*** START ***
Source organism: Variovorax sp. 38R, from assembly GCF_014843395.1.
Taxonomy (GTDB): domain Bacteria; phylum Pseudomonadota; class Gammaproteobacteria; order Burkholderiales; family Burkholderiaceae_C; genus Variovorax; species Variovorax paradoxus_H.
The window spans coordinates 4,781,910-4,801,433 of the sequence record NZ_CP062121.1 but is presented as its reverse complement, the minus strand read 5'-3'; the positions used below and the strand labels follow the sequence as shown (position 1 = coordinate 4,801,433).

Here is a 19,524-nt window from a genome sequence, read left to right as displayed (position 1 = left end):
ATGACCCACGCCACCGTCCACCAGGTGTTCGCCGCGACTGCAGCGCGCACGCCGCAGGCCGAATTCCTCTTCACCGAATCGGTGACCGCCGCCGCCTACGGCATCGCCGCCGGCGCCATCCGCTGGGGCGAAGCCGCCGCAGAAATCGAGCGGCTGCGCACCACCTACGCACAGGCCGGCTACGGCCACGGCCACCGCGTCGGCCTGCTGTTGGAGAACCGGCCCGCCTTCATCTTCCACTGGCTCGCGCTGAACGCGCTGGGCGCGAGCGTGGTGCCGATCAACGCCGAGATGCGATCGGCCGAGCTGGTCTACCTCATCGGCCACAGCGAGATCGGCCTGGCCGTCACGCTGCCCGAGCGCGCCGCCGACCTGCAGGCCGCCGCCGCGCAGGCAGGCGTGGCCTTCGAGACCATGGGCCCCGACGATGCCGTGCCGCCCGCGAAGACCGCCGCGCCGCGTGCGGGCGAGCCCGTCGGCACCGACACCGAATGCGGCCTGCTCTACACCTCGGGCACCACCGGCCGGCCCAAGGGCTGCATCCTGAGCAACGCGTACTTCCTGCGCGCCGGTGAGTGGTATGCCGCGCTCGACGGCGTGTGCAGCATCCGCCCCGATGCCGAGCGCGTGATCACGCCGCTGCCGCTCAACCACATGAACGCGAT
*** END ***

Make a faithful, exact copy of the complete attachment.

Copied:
Source organism: Variovorax sp. 38R, from assembly GCF_014843395.1.
Taxonomy (GTDB): domain Bacteria; phylum Pseudomonadota; class Gammaproteobacteria; order Burkholderiales; family Burkholderiaceae_C; genus Variovorax; species Variovorax paradoxus_H.
The window spans coordinates 4,781,910-4,801,433 of the sequence record NZ_CP062121.1 but is presented as its reverse complement, the minus strand read 5'-3'; the positions used below and the strand labels follow the sequence as shown (position 1 = coordinate 4,801,433).

Here is a 19,524-nt window from a genome sequence, read left to right as displayed (position 1 = left end):
ATGACCCACGCCACCGTCCACCAGGTGTTCGCCGCGACTGCAGCGCGCACGCCGCAGGCCGAATTCCTCTTCACCGAATCGGTGACCGCCGCCGCCTACGGCATCGCCGCCGGCGCCATCCGCTGGGGCGAAGCCGCCGCAGAAATCGAGCGGCTGCGCACCACCTACGCACAGGCCGGCTACGGCCACGGCCACCGCGTCGGCCTGCTGTTGGAGAACCGGCCCGCCTTCATCTTCCACTGGCTCGCGCTGAACGCGCTGGGCGCGAGCGTGGTGCCGATCAACGCCGAGATGCGATCGGCCGAGCTGGTCTACCTCATCGGCCACAGCGAGATCGGCCTGGCCGTCACGCTGCCCGAGCGCGCCGCCGACCTGCAGGCCGCCGCCGCGCAGGCAGGCGTGGCCTTCGAGACCATGGGCCCCGACGATGCCGTGCCGCCCGCGAAGACCGCCGCGCCGCGTGCGGGCGAGCCCGTCGGCACCGACACCGAATGCGGCCTGCTCTACACCTCGGGCACCACCGGCCGGCCCAAGGGCTGCATCCTGAGCAACGCGTACTTCCTGCGCGCCGGTGAGTGGTATGCCGCGCTCGACGGCGTGTGCAGCATCCGCCCCGATGCCGAGCGCGTGATCACGCCGCTGCCGCTCAACCACATGAACGCGAT